Announcing Mecrisp-Quintus, a native code Forth for RV32IM

(Matthias Koch) #1

Dear RISC-V developers,

I am happy to announce Mecrisp-Quintus, a native code Forth for RV32IM instruction set written entirely in assembler. It is available in the download area of

Its first targets are Picosoc by Clifford Wolf on a Lattice HX8K FPGA breakout board, and the LM4F120 Stellaris Launchpad, as I wrote an emulator called Mamihlapinatapai which allows to run RV32IM opcodes on ARM Cortex M3/M4.

Now, it is time to support real RISC-V hardware. It is difficult for me to find an HiFive1 here in Germany, therefore, I am looking for help. Is there a Forth freak who has hardware available and wishes to help ? Technically, a bare metal UART echo written in plain assembler is necessary to port Mecrisp-Quintus to a new piece of hardware, along with adjustments to the memory map.

If you are interested, just drop me a line. I am available for assistance.

Best wishes from Germany and hats off to the SiFive team,

(Matthias Koch) #2

Dear SiFive team,

thank you for donating a board for me thru Jürgen Pintaske, your surprise is very much appreciated and I released Mecrisp-Quintus 0.4 today, with support for the HiFive1.

A disassembler and a s31.32 fixpoint math library by Andrew Palm are included.


(Drew) #3

Wow that was fast :slight_smile:

I will give this a try soon


This is exactly what I am looking for as I build a light-sculpture controller around the HiFive1. I fondly remember my playing with Forth years ago.

(Matthias Koch) #5

Glad to read you ! Let me know how you are coming along with my Forth, and if you have a wish, just drop me a line.


My main stumbling block right now is, how do I interface to the hardware I2C on the HiFive1 Rev B from Forth? Is Mecrisp-Quintus a “bare metal” implementation? Do I need to write an I2C driver in Forth? I can probably find one written in C and translate it, assuming that Quintus provides the basic mechanism for poking the control registers.


Next problem - just trying to build it. The Makefile is looking for ../../toolchain/riscv64-unknown-elf and there is no toolchain directory at all.

(Matthias Koch) #8

Mecrisp-Quintus is bare metal, you need to write your own I2C driver by reading the datasheet of the chip and poking the IO registers mentioned there. By the way, it’s usually easier to bit-bang I2C. Have a look at mecrisp-stellaris-2.5.0/stm32f303/imu.txt for an example. You’ll just have to change the GPIO access code.

\ -----------------------------
\  Bit-Bang I2C Implementation
\ -----------------------------

\ Low-level target specific pin configurations

1 6 lshift constant i2c-scl
1 7 lshift constant i2c-sda

: scl-high ( -- ) i2c-scl           portb_bsrr ! ;
: scl-low  ( -- ) i2c-scl 16 lshift portb_bsrr ! ;
: sda-high ( -- ) i2c-sda           portb_bsrr ! ;
: sda-low  ( -- ) i2c-sda 16 lshift portb_bsrr ! ;

: scl-@    ( -- f ) 20 0 do loop i2c-scl portb_idr bit@ ;
: sda-@    ( -- f ) 20 0 do loop i2c-sda portb_idr bit@ ;

: I2C-Init ( -- ) 

  %01 6 2* lshift
  %01 7 2* lshift or portb_moder  bis!  \ Set both I2C lines as outputs
  i2c-scl i2c-sda or portb_otyper bis!  \ Open Drain mode

  scl-high sda-high \ Bus free default state. During communication, SCL is low for default.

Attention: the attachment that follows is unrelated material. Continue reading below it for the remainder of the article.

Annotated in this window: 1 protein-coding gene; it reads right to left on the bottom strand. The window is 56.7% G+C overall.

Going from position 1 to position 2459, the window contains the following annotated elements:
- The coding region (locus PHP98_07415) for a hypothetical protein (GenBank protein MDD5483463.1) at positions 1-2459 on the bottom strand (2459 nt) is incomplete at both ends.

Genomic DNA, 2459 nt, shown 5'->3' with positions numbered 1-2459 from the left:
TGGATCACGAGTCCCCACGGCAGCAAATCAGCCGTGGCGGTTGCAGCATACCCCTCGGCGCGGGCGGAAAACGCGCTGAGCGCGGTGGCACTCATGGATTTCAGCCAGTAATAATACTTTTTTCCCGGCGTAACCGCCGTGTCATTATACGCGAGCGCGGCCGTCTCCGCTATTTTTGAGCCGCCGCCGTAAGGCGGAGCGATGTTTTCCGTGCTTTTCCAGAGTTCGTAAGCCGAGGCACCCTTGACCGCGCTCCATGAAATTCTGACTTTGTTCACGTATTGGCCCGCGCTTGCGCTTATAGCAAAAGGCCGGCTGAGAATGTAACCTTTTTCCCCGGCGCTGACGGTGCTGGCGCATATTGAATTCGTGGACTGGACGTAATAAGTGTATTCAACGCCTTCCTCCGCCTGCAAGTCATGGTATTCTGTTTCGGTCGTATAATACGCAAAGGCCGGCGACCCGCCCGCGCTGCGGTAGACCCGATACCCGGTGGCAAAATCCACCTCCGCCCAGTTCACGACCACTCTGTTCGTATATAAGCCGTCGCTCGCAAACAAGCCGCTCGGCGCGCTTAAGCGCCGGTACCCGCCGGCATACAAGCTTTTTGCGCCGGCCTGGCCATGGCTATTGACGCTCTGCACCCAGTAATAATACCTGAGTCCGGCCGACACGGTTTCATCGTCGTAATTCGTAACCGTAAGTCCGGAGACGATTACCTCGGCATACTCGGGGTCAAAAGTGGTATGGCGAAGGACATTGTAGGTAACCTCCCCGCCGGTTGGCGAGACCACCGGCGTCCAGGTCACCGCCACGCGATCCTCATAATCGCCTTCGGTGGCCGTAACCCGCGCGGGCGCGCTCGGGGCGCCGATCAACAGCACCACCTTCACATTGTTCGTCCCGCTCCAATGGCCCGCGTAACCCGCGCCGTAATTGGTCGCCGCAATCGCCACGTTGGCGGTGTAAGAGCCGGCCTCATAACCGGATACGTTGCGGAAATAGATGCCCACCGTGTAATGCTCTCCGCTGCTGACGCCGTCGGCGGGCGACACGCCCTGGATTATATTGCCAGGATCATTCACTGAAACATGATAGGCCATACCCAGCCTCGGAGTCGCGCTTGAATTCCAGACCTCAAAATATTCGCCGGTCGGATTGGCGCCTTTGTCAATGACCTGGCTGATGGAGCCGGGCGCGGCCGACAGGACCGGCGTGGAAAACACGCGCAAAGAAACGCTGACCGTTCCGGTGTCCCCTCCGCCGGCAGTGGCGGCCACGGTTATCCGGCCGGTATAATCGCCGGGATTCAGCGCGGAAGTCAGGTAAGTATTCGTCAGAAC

\ Low-Level I2C-Protocol

: I2C-Start ( -- ) sda-high scl-high sda-low scl-low ;
: I2C-Stop  ( -- ) sda-low scl-high sda-high ;

: I2C-Bit-TX ( f -- )
  if sda-high else sda-low then
  scl-high begin scl-@ until

: I2C-Bit-RX ( -- f )

  scl-high begin scl-@ until

\ Higher level I2C-Protocol

: I2C-TX ( b -- f )
  dup $80 and I2C-Bit-TX
  dup $40 and I2C-Bit-TX
  dup $20 and I2C-Bit-TX
  dup $10 and I2C-Bit-TX
  dup $08 and I2C-Bit-TX
  dup $04 and I2C-Bit-TX
  dup $02 and I2C-Bit-TX
      $01 and I2C-Bit-TX

  I2C-Bit-RX 0=

: I2C-RX ( f -- b )
  I2C-Bit-RX $80 and
  I2C-Bit-RX $40 and or
  I2C-Bit-RX $20 and or
  I2C-Bit-RX $10 and or
  I2C-Bit-RX $08 and or
  I2C-Bit-RX $04 and or
  I2C-Bit-RX $02 and or
  I2C-Bit-RX $01 and or

  swap 0= I2C-Bit-TX

\ I2C device detection

: u.2 s>d <# # # #> type ;

: i2c-ping? ( addr - f ) i2c-start shl i2c-tx i2c-stop ;
: i2c-7bitaddr? ( addr -- f ) dup $7 u>= swap $77 u<= and ;

: i2c-detect   ( -- )
  i2c-init cr
    base @ hex
    4 spaces $10 0 do i space u.2 loop

    $80 0 do
      i $0f and 0= if
        cr i u.2 [char] : emit space
      i i2c-7bitaddr? if
        i i2c-ping? if \ does device respond?
            i space u.2
            ."  --" 
         ."    "
    cr base !

Toolchain folder is in as it’s quite large and doesn’t change with subsequent releases.


Bare metal is fine for this application. And it builds now! w00t. I have the Linux version working too. Thank you. I will study the I2C spec and these examples while waiting for my device to arrive. This should be a good way to build my project while also learning the new RISC-V stuff (really tired of Atmel and Cortex M0) and getting back into the innards of Forth.

What is the command to include and compile a Forth source file? Or more generally, exactly which dialect of Forth is this?

(Matthias Koch) #10

Usually, you just send or copy your source file into the terminal. You can use quintusemu to make binaries with precompiled Forth sources inside.

See mecrisp-quintus-0.20-experimental/hifive1/buildcore and mecrisp-quintus-0.20-experimental/release

It’s the Mecrisp dialect - close to ANS-Forth, but not exactly the same. Look at mecrisp-stellaris-2.5.0/common/ansification.txt for differences.